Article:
Dinner at Eight — I wonder what Carlotta would have made of Google Glass?


Kitty: I was reading a book the other day.

Carlotta: Reading a book?

Kitty: Yes. It’s all about civilization or something. A nutty kind of a book. Do you know that the guy says that machinery is going to take the place of every profession?

Carlotta: Oh, my dear, that’s something you need never worry about.

Annex - Harlow, Jean (Dinner at Eight)_03

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  1. Heather in Arles
    May 4, 2014

    Look up fabulous in the dictionary, this will be the definition.

    • May 4, 2014

      You are quite right! xox, V

    • May 5, 2014

      I concur!

  2. George Kaplan
    May 4, 2014

    Strange, Fabulous was precisely the word I was about to use for this scene before I saw Lady Heather’s comment! I love it! Jean and Marie are a great double act. 🙂
    I do have one question though: What is Google Glass?!

    • May 4, 2014

      A computer in a pair of spectacles. It’s like a very expensive mobile phone and a dubious fashion statement.

  3. May 4, 2014

    I love “Dinner at Eight” – it’s one of my fave Jean Harlow roles. And that exchange between Harlow and Dressler is hysterical.

    • May 6, 2014

      I have to see if I can dig out her first film, but I think she was probably marvelous in everything.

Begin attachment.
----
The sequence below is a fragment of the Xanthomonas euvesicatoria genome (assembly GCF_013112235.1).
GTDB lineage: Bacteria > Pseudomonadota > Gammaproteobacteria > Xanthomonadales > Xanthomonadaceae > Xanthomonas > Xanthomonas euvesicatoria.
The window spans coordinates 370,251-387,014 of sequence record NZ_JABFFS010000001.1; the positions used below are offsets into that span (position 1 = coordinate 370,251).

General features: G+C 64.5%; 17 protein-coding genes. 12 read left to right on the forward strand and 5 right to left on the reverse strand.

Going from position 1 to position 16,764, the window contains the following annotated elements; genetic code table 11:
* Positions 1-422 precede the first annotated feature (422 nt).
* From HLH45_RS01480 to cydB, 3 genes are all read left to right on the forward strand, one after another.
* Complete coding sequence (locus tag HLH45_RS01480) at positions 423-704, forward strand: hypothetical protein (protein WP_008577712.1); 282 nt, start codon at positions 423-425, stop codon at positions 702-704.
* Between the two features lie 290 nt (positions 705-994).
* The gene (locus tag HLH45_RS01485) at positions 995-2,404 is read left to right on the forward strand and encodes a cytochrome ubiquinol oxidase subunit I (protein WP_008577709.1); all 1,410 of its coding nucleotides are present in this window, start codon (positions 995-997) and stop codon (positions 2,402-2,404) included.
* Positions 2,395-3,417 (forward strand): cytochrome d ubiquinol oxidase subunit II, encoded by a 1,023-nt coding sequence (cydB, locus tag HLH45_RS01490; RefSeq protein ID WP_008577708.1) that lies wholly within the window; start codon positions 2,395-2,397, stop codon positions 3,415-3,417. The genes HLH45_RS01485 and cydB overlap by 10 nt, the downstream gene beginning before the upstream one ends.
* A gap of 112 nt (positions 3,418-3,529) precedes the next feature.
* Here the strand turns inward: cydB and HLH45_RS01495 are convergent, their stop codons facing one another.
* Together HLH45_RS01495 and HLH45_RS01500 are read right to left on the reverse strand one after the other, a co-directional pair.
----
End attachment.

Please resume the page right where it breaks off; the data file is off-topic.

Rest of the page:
4. May 4, 2014

    Indeed and LOL. And quote of the day ” The future masters of technology will have to be lighthearted and intelligent. The machine easily masters the grim and the dumb” Marshall McLuhan.

    • May 6, 2014

      Steve Jobs and Bill Gates…lighthearted and ??? 😉

  5. May 5, 2014

    The book I am reading was recommended to me on Heddy Hopper’s Hollywood column in the L.A.Times! It isn;’t nutty at all, it’s all about Hollywood from the inside out! It is called…. IT’S IN HIS KISS!

    • May 6, 2014

      That Heddy! What a doll!!!

  6. May 8, 2014

    As usual, I find the grand old dame in this scene is the character that makes it great. Without the support of great aging actors and actresses, these classic films just wouldn’t have their depth and staying power. Think of the aunts, played by Josephine Hull and Jean Adair in “Arsenic and Old Lace”, then “Christmas in Connecticut” with S.Z. Sakall, Henry Travers playing the guardian angel in “It’s a Wonderful Life”, and Josephine Hull and Grayce Mills in “Harvey”… the young leading men and ladies get all the glamour and attention, but it’s the older actors who deliver the best punch lines.

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